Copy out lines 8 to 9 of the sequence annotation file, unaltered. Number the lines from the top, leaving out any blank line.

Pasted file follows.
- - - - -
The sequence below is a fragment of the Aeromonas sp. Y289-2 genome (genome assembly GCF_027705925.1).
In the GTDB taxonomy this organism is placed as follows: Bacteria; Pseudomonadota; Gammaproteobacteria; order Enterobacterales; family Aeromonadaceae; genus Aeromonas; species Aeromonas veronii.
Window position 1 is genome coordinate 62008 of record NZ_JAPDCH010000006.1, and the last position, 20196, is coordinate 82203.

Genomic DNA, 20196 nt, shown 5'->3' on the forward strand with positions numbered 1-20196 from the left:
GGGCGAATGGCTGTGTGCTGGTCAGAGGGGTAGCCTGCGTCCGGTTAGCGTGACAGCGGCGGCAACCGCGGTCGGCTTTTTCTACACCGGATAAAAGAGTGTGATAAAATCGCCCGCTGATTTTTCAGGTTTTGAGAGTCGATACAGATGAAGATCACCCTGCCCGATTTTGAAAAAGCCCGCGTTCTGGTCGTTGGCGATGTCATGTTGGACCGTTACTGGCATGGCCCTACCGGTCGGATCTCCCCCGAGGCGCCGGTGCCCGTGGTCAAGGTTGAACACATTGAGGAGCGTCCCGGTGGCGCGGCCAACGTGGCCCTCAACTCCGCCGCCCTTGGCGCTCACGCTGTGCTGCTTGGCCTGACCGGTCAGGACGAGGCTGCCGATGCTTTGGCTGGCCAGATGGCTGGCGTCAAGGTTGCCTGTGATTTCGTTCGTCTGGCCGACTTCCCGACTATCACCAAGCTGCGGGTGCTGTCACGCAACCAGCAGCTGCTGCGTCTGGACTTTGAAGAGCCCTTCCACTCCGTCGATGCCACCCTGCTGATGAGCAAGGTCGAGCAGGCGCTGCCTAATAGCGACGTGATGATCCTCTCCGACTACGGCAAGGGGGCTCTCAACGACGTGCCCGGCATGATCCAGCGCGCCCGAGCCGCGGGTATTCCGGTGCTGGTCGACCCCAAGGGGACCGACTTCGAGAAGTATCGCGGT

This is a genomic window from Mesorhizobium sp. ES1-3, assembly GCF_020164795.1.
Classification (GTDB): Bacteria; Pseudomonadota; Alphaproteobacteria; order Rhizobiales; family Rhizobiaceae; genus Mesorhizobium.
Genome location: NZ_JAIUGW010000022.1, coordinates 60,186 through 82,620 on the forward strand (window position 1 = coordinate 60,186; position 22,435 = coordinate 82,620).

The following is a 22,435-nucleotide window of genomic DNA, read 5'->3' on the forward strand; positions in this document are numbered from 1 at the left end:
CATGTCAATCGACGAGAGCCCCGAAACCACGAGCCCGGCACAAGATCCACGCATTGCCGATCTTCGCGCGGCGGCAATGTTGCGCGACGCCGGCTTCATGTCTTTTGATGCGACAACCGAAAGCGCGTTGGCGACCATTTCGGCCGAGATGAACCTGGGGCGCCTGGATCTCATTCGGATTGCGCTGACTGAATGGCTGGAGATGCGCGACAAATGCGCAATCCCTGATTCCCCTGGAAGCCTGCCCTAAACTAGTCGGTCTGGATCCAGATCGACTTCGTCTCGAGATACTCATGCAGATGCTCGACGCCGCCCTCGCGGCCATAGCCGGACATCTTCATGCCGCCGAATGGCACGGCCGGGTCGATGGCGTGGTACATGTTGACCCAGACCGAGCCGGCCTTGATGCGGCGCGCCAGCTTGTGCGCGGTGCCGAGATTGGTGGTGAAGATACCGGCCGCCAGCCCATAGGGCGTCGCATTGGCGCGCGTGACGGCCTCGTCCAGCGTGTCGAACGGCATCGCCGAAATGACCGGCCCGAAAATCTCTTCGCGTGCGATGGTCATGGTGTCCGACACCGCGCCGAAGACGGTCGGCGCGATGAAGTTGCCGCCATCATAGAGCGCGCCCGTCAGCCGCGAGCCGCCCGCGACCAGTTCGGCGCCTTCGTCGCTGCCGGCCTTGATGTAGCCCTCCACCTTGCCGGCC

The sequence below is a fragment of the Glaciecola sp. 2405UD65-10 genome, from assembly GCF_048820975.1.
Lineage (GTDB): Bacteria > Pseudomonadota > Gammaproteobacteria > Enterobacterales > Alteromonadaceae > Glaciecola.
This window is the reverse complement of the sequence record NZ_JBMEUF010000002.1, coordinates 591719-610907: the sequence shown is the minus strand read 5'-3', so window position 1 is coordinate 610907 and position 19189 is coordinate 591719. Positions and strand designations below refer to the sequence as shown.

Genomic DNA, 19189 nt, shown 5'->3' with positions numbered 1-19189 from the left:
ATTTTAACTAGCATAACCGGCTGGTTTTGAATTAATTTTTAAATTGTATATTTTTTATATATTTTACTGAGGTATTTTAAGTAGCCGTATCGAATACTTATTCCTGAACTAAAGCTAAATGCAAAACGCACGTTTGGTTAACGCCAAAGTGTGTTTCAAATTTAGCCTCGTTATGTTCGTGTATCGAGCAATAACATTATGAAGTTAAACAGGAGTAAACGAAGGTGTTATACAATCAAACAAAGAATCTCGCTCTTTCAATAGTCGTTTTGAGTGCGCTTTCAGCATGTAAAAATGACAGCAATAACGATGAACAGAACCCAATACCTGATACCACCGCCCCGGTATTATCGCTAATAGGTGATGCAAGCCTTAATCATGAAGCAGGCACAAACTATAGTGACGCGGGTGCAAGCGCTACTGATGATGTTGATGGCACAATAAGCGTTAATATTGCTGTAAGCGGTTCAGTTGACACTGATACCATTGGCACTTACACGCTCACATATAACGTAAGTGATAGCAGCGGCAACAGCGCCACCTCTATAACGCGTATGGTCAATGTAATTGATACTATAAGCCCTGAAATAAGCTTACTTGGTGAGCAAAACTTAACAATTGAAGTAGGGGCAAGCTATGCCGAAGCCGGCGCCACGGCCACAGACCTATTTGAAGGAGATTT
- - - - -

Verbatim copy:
Genome location: NZ_JAIUGW010000022.1, coordinates 60,186 through 82,620 on the forward strand (window position 1 = coordinate 60,186; position 22,435 = coordinate 82,620).

The following is a 22,435-nucleotide window of genomic DNA, read 5'->3' on the forward strand; positions in this document are numbered from 1 at the left end: